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Fraunhofer Institute creates new process for recycling construction waste

Building waste

German research organization says breakthrough in recycling could help meet building material shortage

WITH a construction boom underway in some European markets, raw materials are being placed under more and more supply pressure while the environmental damage wrought by the leftovers of building projects is ever-present. 

In the past three years, Germany’s Fraunhofer Institute has been developing a ‘compromise solution’ to these problems as part of a €3.3 million research project which, according to the organization, has yielded promising results.  

With around 5 million metric tons of fine-grained building rubble left behind during construction work in Germany each year, some of the key aims of the research project were to prevent this demolished material going to landfill sites and develop the ‘BauCycle’ process, which upcycles the waste into high-quality construction materials.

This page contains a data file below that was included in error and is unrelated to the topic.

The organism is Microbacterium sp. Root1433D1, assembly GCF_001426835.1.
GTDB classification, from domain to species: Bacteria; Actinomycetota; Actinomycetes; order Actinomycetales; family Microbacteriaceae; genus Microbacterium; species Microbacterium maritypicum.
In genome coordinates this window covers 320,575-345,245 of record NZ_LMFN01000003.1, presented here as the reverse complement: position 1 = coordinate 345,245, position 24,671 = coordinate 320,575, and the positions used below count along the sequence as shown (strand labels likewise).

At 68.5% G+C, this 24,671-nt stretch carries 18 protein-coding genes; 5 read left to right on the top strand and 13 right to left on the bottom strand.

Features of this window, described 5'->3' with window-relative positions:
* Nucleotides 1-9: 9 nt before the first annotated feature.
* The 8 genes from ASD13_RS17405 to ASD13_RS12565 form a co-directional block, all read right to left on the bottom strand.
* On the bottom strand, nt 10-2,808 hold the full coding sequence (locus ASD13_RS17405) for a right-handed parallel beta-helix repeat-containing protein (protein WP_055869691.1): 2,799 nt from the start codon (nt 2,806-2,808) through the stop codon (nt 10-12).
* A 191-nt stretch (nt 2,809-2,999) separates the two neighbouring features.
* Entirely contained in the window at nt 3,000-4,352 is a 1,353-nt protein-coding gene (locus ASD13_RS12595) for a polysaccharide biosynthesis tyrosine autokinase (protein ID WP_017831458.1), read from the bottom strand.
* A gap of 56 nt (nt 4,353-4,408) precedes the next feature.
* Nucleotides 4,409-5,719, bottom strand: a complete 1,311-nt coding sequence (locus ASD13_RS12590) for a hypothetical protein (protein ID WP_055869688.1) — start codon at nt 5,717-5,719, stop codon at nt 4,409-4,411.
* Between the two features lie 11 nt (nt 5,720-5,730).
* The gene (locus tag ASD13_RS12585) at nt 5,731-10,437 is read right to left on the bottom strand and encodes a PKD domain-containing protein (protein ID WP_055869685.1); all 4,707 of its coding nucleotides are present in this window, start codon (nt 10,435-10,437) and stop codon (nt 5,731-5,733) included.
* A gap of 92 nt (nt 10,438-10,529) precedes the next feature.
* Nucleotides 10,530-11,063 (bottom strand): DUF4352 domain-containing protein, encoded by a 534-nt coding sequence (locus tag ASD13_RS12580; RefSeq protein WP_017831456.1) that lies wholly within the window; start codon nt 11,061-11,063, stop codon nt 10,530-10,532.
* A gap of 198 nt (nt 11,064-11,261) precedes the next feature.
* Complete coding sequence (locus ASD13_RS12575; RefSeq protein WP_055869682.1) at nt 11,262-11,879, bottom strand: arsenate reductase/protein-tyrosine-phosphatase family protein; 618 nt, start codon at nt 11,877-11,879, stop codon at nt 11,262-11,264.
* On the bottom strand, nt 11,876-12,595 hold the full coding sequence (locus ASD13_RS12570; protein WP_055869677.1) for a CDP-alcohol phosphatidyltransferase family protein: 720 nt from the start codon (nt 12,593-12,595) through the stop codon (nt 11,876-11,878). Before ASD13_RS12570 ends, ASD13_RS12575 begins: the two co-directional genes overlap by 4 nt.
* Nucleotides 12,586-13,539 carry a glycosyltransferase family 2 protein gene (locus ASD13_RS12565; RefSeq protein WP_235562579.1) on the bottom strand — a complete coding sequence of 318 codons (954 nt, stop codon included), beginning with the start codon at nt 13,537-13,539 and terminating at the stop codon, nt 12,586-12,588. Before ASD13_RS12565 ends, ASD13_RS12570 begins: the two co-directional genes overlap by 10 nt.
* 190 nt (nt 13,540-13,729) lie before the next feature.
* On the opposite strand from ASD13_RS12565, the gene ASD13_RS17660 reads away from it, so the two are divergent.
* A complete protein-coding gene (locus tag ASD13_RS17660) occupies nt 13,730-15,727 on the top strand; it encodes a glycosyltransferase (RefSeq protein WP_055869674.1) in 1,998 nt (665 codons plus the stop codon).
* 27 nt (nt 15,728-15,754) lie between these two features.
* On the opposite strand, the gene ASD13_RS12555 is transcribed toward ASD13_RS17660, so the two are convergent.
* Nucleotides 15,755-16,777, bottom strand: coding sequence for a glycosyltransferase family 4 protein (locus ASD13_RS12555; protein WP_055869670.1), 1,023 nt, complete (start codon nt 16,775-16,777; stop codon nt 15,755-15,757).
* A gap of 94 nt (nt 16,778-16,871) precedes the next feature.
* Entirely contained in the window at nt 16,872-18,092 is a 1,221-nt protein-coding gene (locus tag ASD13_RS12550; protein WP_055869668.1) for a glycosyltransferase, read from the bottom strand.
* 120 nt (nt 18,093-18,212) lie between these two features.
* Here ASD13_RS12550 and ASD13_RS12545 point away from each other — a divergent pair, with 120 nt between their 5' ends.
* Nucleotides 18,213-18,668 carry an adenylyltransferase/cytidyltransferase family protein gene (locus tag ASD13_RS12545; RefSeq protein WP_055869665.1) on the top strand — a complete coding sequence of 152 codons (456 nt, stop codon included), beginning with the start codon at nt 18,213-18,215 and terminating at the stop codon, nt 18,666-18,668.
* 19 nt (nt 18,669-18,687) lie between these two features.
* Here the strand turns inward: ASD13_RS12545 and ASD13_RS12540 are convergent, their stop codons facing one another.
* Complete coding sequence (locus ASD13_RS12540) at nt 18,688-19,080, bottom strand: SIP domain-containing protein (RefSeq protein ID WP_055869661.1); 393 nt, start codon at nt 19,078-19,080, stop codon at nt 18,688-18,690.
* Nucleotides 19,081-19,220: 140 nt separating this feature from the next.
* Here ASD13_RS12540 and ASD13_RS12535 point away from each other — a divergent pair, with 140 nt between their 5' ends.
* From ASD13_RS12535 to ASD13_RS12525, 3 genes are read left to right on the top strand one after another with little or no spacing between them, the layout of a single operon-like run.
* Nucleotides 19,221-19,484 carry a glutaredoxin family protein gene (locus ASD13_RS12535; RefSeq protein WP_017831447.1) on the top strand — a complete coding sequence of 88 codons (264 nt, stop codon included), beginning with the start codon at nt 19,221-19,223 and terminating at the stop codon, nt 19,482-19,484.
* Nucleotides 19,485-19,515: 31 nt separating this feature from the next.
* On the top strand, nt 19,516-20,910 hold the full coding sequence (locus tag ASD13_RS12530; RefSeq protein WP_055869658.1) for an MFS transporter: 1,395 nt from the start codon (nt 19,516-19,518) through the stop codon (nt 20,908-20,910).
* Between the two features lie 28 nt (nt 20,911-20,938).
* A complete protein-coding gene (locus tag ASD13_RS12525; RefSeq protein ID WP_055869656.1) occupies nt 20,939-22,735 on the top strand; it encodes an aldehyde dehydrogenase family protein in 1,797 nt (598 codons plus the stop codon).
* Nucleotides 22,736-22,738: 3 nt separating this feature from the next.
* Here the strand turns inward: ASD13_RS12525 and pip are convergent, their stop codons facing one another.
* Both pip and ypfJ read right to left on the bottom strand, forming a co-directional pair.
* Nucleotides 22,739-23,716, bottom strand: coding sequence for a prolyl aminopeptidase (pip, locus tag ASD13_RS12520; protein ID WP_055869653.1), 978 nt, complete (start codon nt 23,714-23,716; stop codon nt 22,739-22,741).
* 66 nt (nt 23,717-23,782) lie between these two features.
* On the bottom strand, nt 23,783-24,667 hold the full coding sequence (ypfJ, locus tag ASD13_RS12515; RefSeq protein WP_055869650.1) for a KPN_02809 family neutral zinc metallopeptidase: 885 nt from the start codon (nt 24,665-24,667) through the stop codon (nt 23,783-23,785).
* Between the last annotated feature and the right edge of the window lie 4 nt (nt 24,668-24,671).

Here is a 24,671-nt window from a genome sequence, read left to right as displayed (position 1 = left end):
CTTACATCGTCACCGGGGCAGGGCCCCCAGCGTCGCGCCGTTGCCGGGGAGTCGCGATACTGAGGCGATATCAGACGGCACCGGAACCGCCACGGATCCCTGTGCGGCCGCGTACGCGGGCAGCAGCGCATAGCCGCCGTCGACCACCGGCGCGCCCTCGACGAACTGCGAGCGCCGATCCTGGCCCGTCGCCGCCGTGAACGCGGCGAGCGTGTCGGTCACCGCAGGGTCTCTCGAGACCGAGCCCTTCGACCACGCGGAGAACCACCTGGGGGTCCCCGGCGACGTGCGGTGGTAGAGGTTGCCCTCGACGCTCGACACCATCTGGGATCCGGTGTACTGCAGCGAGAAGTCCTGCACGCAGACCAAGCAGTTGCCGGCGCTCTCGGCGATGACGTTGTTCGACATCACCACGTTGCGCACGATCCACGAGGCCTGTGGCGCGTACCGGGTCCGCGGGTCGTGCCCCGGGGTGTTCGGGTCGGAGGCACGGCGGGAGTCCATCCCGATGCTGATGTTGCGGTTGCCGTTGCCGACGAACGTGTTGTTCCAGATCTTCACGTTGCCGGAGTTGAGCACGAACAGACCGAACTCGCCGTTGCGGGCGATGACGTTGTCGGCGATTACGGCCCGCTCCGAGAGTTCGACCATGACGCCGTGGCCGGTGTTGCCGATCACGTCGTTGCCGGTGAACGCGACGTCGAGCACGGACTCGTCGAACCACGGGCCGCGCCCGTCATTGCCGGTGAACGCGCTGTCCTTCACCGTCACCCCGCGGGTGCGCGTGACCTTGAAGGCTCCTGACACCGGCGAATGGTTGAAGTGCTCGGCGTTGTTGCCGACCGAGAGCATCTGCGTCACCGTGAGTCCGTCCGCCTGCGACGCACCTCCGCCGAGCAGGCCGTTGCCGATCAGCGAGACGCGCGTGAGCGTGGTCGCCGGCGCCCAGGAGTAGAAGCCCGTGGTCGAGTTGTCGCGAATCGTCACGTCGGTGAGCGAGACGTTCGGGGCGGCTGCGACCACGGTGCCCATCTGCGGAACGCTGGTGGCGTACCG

During the recovery process, rubble and other waste materials are sorted down to 1mm. And researchers at Fraunhofer Institute have developed an opto-pneumatic detector that allows fine fractions to be separated on the basis of the colour, brightness and chemical composition of the particles, including distinguishing sulphate from silicates.  

Fraunhofer Institute claims up to four clean aggregates can be recycled and reused to produce aerated concrete – a light building material featuring good thermal insulation properties – suitable for building two-storey houses and used as indoor insulation. 

Another key development of the process was that a combination of bricks and recovered concrete can be used to make geopolymers – a cement-free building material that is strong and acid-resistant, similar to concrete. Geopolymers also have an advantage of delivering a very low carbon footprint for the end-user.

In addition, further research by Fraunhofer Institute has yielded a prototype of a sound-absorbing, open-pored panel made of granulates, which matches up to current market materials for sound absorption.

‘The Fraunhofer Institutes have been involved in a huge number of technological breakthroughs across industry in 2018,’ said Robert Herrmann, chief executive officer for Germany Trade & Invest. 

‘Germany has become a place of innovation, where future solutions can be found and where solid investment in the future is rewarded. This breakthrough success in the construction industry is a perfect example of how Germany’s R&D landscape rewards shrewd investment.’

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